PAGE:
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    It's not "j'ai été en France depuis deux semaines" OP's suggestion of "Je suis en France depuis deux semaines" is correct. Where in English we would use the past "I have been in France for two weeks", in French the present is used when talking about a continuous action that is still valid at the time of speaking (which is why loads of French people make the mistake in English of saying "I am in England since two weeks")

    The only time you would use the perfect tense with depuis is when the action referred to is a completed one and not a continuous one e.g He has vomited 6 times since I've arrived (Il a vomi six foix depuis que je suis arrivé) vs. I have been here for 2 weeks (je suis ici depuis deux semaines) Can you see the difference between the two? In the first example the action of vomiting is finite (it occurred six times) while the second describes a continued action - I have been and still am here.

    Slightly more advanced examples in case you're interested:
    Negative constructions tend to favour the perfect: Je n'ai pas mangé depuis deux jours = I have not eaten in two days.

    However, the present can be used with negative constructions if you want to really emphasise the habitual nature of the action (normally with ne...plus) e.g. Je ne travaille plus depuis qu'il m'a quittée (I've not been working since he left me) Not working is now a habit that is unlikely to change, whereas as saying "Je n'ai pas travaillé depuis qu'il m'a quittée" does not necessarily imply a habit, but is merely commenting that I happen not to have worked since he left (but this may change).

    See here for more: http://lilt.ilstu.edu/jhreid/grammar/depuis.htm
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    (Original post by qwertyuiop1993)
    It's not "j'ai été en France depuis deux semaines" OP's suggestion of "Je suis en France depuis deux semaines" is correct. Where in English we would use the past "I have been in France for two weeks", in French the present is used when talking about a continuous action that is still valid at the time of speaking (which is why loads of French people make the mistake in English of saying "I am in England since two weeks")

    The only time you would use the perfect tense with depuis is when the action referred to is a completed one and not a continuous one e.g He has vomited 6 times since I've arrived (Il a vomi six foix depuis que je suis arrivé) vs. I have been here for 2 weeks (je suis ici depuis deux semaines) Can you see the difference between the two? In the first example the action of vomiting is finite (it occurred six times) while the second describes a continued action - I have been and still am here.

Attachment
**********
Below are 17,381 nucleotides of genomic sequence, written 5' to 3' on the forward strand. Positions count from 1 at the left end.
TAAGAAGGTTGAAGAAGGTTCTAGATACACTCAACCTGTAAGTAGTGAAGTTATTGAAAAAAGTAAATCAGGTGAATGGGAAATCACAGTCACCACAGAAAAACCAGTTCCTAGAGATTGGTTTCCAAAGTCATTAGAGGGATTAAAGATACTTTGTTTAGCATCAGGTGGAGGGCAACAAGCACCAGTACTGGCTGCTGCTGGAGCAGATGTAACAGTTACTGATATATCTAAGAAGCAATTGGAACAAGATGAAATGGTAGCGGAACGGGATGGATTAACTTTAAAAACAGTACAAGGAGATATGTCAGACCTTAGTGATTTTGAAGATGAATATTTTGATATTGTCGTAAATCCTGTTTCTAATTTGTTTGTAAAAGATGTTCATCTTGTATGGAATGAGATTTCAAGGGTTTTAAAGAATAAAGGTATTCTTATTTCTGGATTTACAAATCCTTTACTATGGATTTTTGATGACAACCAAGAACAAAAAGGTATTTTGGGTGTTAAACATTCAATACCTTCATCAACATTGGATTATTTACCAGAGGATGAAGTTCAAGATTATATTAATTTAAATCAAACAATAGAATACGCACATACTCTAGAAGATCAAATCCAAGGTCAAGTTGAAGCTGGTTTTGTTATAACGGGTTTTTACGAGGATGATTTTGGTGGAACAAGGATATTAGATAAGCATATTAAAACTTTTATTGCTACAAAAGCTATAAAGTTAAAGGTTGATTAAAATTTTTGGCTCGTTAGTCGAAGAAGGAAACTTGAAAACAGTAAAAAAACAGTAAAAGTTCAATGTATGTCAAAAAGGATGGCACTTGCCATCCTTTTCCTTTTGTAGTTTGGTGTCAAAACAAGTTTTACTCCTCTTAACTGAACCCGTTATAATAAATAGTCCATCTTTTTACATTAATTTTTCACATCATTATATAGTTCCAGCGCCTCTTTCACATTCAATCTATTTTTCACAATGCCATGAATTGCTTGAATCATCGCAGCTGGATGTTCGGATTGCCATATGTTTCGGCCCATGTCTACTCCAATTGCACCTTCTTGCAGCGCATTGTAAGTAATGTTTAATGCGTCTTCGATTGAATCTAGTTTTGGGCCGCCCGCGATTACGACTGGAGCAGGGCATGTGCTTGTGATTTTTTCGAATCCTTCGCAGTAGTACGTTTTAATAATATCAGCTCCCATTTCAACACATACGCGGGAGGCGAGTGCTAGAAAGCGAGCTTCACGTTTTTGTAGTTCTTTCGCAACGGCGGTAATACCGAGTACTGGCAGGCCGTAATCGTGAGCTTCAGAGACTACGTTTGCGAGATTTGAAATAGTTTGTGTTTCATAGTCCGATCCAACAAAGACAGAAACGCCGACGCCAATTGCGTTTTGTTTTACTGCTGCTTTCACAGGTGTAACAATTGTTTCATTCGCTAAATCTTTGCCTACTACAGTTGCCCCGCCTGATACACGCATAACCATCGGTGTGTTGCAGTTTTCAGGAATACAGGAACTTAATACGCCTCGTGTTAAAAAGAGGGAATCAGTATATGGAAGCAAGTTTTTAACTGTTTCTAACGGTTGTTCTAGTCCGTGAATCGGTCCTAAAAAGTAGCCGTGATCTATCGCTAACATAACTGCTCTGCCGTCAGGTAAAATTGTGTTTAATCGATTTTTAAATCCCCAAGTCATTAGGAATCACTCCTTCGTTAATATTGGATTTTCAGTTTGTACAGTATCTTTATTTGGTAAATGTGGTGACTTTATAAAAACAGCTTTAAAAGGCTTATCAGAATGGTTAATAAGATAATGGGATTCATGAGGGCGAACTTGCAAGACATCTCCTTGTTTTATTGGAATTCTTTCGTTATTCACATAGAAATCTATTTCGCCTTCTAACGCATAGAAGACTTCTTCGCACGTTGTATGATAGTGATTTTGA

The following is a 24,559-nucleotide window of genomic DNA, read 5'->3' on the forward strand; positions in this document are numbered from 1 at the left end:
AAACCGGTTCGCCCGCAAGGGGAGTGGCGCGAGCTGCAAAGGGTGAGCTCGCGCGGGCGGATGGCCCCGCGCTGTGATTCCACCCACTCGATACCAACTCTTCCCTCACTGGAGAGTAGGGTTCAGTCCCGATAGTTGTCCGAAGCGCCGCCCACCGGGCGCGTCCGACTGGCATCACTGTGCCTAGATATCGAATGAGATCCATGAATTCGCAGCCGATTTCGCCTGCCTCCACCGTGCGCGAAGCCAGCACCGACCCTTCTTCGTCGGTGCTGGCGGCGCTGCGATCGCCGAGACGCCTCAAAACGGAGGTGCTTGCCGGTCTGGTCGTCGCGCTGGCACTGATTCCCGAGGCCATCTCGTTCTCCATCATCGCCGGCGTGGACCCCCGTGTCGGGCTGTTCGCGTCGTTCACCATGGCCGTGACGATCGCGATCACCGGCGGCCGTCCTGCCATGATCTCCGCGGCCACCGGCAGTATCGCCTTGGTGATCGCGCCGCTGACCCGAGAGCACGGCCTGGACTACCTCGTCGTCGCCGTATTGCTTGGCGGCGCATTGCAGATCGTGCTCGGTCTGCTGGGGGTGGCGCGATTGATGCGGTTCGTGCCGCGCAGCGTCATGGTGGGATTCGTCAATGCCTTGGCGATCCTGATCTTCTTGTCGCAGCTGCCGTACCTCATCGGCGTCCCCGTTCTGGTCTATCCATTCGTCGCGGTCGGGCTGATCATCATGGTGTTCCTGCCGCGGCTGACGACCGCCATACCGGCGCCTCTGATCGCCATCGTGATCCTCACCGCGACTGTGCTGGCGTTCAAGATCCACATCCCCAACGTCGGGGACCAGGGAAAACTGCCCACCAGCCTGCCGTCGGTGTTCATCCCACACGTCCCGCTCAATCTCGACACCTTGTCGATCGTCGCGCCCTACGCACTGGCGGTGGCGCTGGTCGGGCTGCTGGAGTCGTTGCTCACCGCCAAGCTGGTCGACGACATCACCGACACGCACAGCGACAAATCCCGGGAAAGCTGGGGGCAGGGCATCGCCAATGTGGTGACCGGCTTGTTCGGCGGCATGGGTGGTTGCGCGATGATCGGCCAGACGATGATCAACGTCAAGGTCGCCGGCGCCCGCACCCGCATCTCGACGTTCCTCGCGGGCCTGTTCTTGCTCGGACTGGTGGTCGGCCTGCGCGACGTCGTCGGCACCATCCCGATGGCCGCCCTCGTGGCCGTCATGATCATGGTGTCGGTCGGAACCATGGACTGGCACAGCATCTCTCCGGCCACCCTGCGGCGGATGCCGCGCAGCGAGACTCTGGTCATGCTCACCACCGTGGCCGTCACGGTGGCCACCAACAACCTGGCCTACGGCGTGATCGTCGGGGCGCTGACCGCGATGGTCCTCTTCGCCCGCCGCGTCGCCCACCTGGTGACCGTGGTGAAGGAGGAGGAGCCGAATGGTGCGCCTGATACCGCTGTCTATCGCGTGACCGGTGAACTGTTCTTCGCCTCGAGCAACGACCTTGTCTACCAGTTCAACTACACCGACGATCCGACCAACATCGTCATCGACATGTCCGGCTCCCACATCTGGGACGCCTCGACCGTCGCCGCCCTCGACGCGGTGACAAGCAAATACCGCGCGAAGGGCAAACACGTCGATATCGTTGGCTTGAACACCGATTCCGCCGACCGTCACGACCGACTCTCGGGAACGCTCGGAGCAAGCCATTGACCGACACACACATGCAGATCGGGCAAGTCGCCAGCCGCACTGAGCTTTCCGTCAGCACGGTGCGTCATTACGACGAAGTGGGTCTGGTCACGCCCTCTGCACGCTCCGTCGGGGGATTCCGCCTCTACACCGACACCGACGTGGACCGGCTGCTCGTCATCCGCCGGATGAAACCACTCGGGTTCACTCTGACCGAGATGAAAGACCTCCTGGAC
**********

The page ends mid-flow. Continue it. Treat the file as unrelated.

Slightly more advanced examples in case you're interested:
    Negative constructions tend to favour the perfect: Je n'ai pas mangé depuis deux jours = I have not eaten in two days.

    However, the present can be used with negative constructions if you want to really emphasise the habitual nature of the action (normally with ne...plus) e.g. Je ne travaille plus depuis qu'il m'a quittée (I've not been working since he left me) Not working is now a habit that is unlikely to change, whereas as saying "Je n'ai pas travaillé depuis qu'il m'a quittée" does not necessarily imply a habit, but is merely commenting that I happen not to have worked since he left (but this may change).

    See here for more: http://lilt.ilstu.edu/jhreid/grammar/depuis.htm
    Thanks very much. That's very interesting (though a bit beyond my level atm).

    General question (my speech was delayed by one day- whew!)

    I am trying to say "my family is taking me to Paris..."

    I wrote: "ma famille me (something) a Paris..."

    What would I put in the place of "something"?

    Thanks so much everyone!

    Edit: is it m'emmener?
 
 
 
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